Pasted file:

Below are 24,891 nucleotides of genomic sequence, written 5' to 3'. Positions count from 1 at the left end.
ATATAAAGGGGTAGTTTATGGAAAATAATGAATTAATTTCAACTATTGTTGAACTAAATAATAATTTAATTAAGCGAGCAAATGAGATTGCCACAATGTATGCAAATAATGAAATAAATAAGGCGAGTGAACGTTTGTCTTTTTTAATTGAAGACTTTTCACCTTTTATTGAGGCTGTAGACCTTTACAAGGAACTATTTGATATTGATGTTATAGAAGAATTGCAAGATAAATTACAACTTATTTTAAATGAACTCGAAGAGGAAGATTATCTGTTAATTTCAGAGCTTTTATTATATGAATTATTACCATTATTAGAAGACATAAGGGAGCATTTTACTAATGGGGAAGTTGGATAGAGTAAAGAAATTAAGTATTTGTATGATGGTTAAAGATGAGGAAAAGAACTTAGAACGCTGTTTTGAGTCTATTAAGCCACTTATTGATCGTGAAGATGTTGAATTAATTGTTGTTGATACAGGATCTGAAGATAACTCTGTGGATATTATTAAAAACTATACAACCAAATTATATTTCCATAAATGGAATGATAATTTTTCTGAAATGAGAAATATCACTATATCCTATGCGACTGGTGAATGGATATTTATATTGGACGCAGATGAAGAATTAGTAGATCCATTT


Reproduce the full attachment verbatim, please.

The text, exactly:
Below are 24,891 nucleotides of genomic sequence, written 5' to 3'. Positions count from 1 at the left end.
ATATAAAGGGGTAGTTTATGGAAAATAATGAATTAATTTCAACTATTGTTGAACTAAATAATAATTTAATTAAGCGAGCAAATGAGATTGCCACAATGTATGCAAATAATGAAATAAATAAGGCGAGTGAACGTTTGTCTTTTTTAATTGAAGACTTTTCACCTTTTATTGAGGCTGTAGACCTTTACAAGGAACTATTTGATATTGATGTTATAGAAGAATTGCAAGATAAATTACAACTTATTTTAAATGAACTCGAAGAGGAAGATTATCTGTTAATTTCAGAGCTTTTATTATATGAATTATTACCATTATTAGAAGACATAAGGGAGCATTTTACTAATGGGGAAGTTGGATAGAGTAAAGAAATTAAGTATTTGTATGATGGTTAAAGATGAGGAAAAGAACTTAGAACGCTGTTTTGAGTCTATTAAGCCACTTATTGATCGTGAAGATGTTGAATTAATTGTTGTTGATACAGGATCTGAAGATAACTCTGTGGATATTATTAAAAACTATACAACCAAATTATATTTCCATAAATGGAATGATAATTTTTCTGAAATGAGAAATATCACTATATCCTATGCGACTGGTGAATGGATATTTATATTGGACGCAGATGAAGAATTAGTAGATCCATTT